Thursday, July 09, 2009

Brague, Nietzsche, and the Longing for Moral Cosmology

In my recent posts on Platonic cosmology as interpreted by Zuckert, Brague, and Cropsey, I have taken the side of Cropsey and Zuckert against Brague in concluding that Plato and Plato's Socrates see the cosmos as morally indifferent, and thus they do not endorse Timaeus's moral cosmology. While I disagree with the fundamental argument of Brague's book The Wisdom of the World: The Human Experience of the Universe in Western Thought, I like the book because in laying out the history of the reasoning for moral cosmology, Brague shows the weaknesses in the reasoning, although that is not his intention.

The idea of moral cosmology is that the order of the cosmos is such a model of moral perfection that human morality is to be judged by how well it imitates that cosmic model. In particular, the astronomical order displayed in the sky or the celestial realm is the highest expression of the Good. (What Brague is describing here is what Arthur Lovejoy called "the Great Chain of Being" and what C. S. Lewis celebrated as "the discarded image.")

According to Brague, this moral cosmology was first sketched out in Plato's Timaeus, where the cosmos is described as a creation of a divine craftsman who designed everything to approximate the perfect order of eternal ideas, so that Being and the Good coincide, and so that the moral and political perfection of human life comes from imitating that cosmic order of the heavenly spheres. Later, this pagan cosmology was modified by biblical theologians to conform to their theology. This cosmology then became the dominant image of the cosmos throughout the Western world from late antiquity to the end of the Middle Ages. But then, Brague argues, this cosmic image was displaced in the modern era by the idea that the cosmos is either amoral or immoral, and therefore not a suitable model for human imitation. For the moderns, therefore, Being and the Good were disconnected. Brague's main message is that this dissolution of moral cosmology and the lack of any cosmic support for morality in the modern era has promoted nihilistic chaos.

At various points in his book, Brague indicates that his analysis coincides with Nietzsche's assessment of the moral crisis that comes with the "death of God," or the death of any belief in a moral interpretation of the cosmos, which is a consequence of modern science, and particularly the "true but deadly" doctrines of Darwinian science (24, 32, 189-90, 198). Brague agrees with Nietzsche that Plato's cosmology is a fictional creation of Platonic philosophers who project their wishes onto the cosmos. But he also agrees with Nietzsche that once this Platonic cosmology is refuted by modern science and replaced by a modern conception of the universe as morally neutral or even hostile to morality, then morality collapses without cosmic support.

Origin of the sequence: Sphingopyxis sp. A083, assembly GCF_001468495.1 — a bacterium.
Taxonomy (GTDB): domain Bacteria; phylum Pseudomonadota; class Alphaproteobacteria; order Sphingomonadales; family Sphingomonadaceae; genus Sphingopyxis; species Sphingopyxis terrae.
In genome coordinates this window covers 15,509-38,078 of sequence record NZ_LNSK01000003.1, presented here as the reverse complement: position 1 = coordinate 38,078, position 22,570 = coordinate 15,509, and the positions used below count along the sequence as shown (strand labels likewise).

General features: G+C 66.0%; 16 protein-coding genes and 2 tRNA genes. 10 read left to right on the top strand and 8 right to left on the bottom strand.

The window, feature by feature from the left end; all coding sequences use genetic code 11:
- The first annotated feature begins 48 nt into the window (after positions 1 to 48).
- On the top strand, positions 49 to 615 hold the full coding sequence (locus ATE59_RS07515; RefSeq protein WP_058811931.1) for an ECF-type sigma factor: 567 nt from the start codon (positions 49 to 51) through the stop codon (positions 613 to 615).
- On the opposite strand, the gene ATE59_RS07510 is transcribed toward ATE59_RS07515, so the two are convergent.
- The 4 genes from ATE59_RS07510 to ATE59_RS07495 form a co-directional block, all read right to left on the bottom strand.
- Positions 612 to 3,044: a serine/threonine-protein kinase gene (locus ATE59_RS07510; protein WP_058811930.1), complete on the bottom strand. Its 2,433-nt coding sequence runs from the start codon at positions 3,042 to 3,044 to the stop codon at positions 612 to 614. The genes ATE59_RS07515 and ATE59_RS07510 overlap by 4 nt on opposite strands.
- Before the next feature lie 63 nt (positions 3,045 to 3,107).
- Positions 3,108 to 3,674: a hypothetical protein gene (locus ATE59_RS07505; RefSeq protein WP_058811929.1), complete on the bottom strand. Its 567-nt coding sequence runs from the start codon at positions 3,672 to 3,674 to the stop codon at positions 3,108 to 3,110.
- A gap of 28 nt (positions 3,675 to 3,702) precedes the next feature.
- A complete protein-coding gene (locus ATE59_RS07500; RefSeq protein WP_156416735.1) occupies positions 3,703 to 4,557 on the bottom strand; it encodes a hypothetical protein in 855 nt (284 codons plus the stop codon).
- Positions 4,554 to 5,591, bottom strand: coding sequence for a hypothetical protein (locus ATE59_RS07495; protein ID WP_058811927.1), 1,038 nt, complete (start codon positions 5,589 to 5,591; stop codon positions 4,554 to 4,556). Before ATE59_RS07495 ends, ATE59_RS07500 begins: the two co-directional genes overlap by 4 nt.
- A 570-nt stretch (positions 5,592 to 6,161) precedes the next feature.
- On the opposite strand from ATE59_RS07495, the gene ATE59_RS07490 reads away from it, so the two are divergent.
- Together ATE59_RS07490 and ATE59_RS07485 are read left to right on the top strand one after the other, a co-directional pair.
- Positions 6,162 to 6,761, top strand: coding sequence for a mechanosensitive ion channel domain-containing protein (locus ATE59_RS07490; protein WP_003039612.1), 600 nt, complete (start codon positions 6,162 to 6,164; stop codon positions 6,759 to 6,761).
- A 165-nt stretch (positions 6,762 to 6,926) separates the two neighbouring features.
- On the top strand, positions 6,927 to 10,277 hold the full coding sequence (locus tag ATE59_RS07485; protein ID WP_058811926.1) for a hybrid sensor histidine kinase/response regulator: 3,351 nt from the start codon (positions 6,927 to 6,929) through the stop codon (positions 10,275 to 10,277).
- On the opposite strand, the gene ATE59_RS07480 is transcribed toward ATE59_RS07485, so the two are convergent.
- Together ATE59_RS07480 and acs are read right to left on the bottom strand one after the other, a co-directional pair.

Brague's extremism on this point is clear when he insists that a modern scientific conception of the moral neutrality of nature dictates "natural violence" and the criminal immoralism of the Marquis de Sade (204-209)!

Brague does not question this Nietzschean analysis of moral cosmology, and he does not consider Nietzsche's claims in Human, All Too Human that modern evolutionary science can support morality as rooted in animal instincts and evolved human nature. Like many readers of Nietzsche, Brague concentrates on the early and late writings of Nietzsche--with all the fireworks about scientific nihilism--and ignores the more moderate and reasonable writings of Nietzsche's middle period where he suggests that morality does not require transcendent, cosmic support, because it can be founded in the immanent teleology of human nature rather than the cosmic teleology of a divinely perfect cosmos.

Moreover, Brague admits that the moral cosmology that he finds so attractive probably could not provide any moral rules, and thus it probably didn't improve the morality of those who believed in it. After all, what kind of moral instruction is it to be told to "imitate the sky"? Judging what is good and bad is always a matter of prudence or practical judgment, and such judgment can be carried out based upon a biological conception of human life as aiming towards human ends, without any need for a moral cosmology. In fact, Brague admits, that seems to be the case for Aristotle. Although he sometimes invoked conceptions of cosmological teleology, his Nicomachean Ethics does not seem to rely much upon the sort of cosmology that Timaeus set forth. And rather than looking to astronomy for moral and political guidance, Aristotle seemed to look more to biology as a realm of phenomena closer to human moral concerns. (See 30, 122, 126, 152-53, 201, 217.)

If this is so, then Brague is wrong to suggest that the idea of a morally neutral cosmos did not appear in Western thought prior to the modern era, and he is also wrong to argue that morality cannot be sustained without a moral cosmology.

In addition to some of my recent posts, some of my earlier posts that are pertinent to this issue can be found here, here, here, here, and here.

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